COVID-19 Can Cause Heart Problems Too

CDC/Planet Pix via ZUMA

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The more we learn about COVID-19, the worse it gets. This is from a recent study of recovered patients in Germany:

CMR [cardiovascular magnetic resonance] revealed cardiac involvement in 78 patients (78%) and ongoing myocardial inflammation in 60 patients (60%), independent of preexisting conditions, severity and overall course of the acute illness, and time from the original diagnosis.

Nearly two-thirds of patients, even those with no preexisting conditions, developed myocarditis! Now, myocarditis is not always serious, but it can be. Sometimes it lasts a few hours, other times a few months. But why is a respiratory virus causing heart problems? The good folks at UCSF magazine explain:

We Thought It Was Just a Respiratory Virus
We were wrong.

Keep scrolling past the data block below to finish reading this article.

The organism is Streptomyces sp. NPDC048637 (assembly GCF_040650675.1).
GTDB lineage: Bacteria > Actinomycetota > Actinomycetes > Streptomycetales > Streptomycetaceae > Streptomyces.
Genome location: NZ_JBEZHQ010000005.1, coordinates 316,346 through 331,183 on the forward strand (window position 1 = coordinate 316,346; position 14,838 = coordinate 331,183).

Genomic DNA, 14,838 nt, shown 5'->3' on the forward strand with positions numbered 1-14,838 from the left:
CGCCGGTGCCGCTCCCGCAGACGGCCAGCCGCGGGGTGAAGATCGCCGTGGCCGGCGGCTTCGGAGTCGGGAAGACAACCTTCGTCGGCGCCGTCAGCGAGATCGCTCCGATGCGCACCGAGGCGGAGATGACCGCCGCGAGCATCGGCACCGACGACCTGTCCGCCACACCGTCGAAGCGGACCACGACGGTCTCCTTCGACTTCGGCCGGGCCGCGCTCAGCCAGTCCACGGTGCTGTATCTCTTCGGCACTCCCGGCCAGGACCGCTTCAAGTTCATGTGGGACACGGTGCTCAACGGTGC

By the luck of the evolutionary draw, [the coronavirus can] easily grab hold of protein gates on human cells known as ACE2 receptors and, like jackknives, pry these gates open….“You can think of an ACE2 receptor like a docking site,” says Faranak Fattahi, PhD, a UCSF Sandler Fellow.

….It stands to reason that SARS-CoV-2 affects the heart. After all, heart cells are flush with ACE2 receptors, the virus’s vital port of entry. And, indeed, laboratory experiments suggest that the virus can enter and replicate in cultured human heart cells, says Bruce Conklin, MD, a professor of medicine and an expert in heart-disease genetics at UCSF and the Gladstone Institutes.

This, along with interactions from the immune system, appears to be responsible for many of the non-respiratory effects we’ve started seeing in COVID-19 patients. That’s why, increasingly, it’s not just important to get COVID-19 deaths down. We need to crush the case count too because even seemingly asymptomatic cases can sometimes cause serious problems down the line.

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You just sent an incredible message: that quality journalism doesn't have to answer to advertisers, billionaires, or hedge funds; that newsrooms can eke out an existence thanks primarily to the generosity of its readers. That's so powerful. Especially during what's been called a "media extinction event" when those looking to make a profit from the news pull back, the Mother Jones community steps in.

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